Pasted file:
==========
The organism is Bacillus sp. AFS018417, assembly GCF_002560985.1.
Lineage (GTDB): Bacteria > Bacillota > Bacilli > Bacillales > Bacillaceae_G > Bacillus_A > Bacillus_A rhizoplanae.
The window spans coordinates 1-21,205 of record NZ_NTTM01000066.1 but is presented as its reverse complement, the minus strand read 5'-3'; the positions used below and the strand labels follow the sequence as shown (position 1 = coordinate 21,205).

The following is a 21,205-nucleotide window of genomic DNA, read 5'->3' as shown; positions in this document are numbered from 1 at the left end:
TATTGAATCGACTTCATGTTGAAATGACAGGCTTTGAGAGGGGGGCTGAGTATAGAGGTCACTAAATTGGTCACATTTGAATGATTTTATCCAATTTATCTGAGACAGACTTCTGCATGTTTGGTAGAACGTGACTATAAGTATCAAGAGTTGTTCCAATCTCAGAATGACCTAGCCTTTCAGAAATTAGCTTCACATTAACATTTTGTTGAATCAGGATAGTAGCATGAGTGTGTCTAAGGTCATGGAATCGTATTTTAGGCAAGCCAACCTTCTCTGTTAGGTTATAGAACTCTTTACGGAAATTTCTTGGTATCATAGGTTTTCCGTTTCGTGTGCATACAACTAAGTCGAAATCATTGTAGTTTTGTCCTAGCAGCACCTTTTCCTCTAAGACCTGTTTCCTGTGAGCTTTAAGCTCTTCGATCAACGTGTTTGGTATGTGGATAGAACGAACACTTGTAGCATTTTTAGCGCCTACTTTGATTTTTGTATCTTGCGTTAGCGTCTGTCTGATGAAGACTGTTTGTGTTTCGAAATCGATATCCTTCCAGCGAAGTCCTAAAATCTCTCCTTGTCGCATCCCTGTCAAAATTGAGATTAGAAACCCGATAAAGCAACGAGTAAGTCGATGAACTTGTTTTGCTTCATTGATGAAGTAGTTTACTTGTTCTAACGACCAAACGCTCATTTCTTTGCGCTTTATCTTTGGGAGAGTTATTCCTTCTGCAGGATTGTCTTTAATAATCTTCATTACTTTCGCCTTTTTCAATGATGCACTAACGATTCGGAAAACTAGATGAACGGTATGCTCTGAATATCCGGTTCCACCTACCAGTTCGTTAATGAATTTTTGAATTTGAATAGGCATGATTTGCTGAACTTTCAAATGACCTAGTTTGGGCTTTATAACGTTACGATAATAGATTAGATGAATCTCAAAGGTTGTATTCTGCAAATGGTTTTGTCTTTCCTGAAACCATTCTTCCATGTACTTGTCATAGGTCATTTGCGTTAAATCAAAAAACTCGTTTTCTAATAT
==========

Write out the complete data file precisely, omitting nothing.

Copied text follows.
The organism is Bacillus sp. AFS018417, assembly GCF_002560985.1.
Lineage (GTDB): Bacteria > Bacillota > Bacilli > Bacillales > Bacillaceae_G > Bacillus_A > Bacillus_A rhizoplanae.
The window spans coordinates 1-21,205 of record NZ_NTTM01000066.1 but is presented as its reverse complement, the minus strand read 5'-3'; the positions used below and the strand labels follow the sequence as shown (position 1 = coordinate 21,205).

The following is a 21,205-nucleotide window of genomic DNA, read 5'->3' as shown; positions in this document are numbered from 1 at the left end:
TATTGAATCGACTTCATGTTGAAATGACAGGCTTTGAGAGGGGGGCTGAGTATAGAGGTCACTAAATTGGTCACATTTGAATGATTTTATCCAATTTATCTGAGACAGACTTCTGCATGTTTGGTAGAACGTGACTATAAGTATCAAGAGTTGTTCCAATCTCAGAATGACCTAGCCTTTCAGAAATTAGCTTCACATTAACATTTTGTTGAATCAGGATAGTAGCATGAGTGTGTCTAAGGTCATGGAATCGTATTTTAGGCAAGCCAACCTTCTCTGTTAGGTTATAGAACTCTTTACGGAAATTTCTTGGTATCATAGGTTTTCCGTTTCGTGTGCATACAACTAAGTCGAAATCATTGTAGTTTTGTCCTAGCAGCACCTTTTCCTCTAAGACCTGTTTCCTGTGAGCTTTAAGCTCTTCGATCAACGTGTTTGGTATGTGGATAGAACGAACACTTGTAGCATTTTTAGCGCCTACTTTGATTTTTGTATCTTGCGTTAGCGTCTGTCTGATGAAGACTGTTTGTGTTTCGAAATCGATATCCTTCCAGCGAAGTCCTAAAATCTCTCCTTGTCGCATCCCTGTCAAAATTGAGATTAGAAACCCGATAAAGCAACGAGTAAGTCGATGAACTTGTTTTGCTTCATTGATGAAGTAGTTTACTTGTTCTAACGACCAAACGCTCATTTCTTTGCGCTTTATCTTTGGGAGAGTTATTCCTTCTGCAGGATTGTCTTTAATAATCTTCATTACTTTCGCCTTTTTCAATGATGCACTAACGATTCGGAAAACTAGATGAACGGTATGCTCTGAATATCCGGTTCCACCTACCAGTTCGTTAATGAATTTTTGAATTTGAATAGGCATGATTTGCTGAACTTTCAAATGACCTAGTTTGGGCTTTATAACGTTACGATAATAGATTAGATGAATCTCAAAGGTTGTATTCTGCAAATGGTTTTGTCTTTCCTGAAACCATTCTTCCATGTACTTGTCATAGGTCATTTGCGTTAAATCAAAAAACTCGTTTTCTAATAT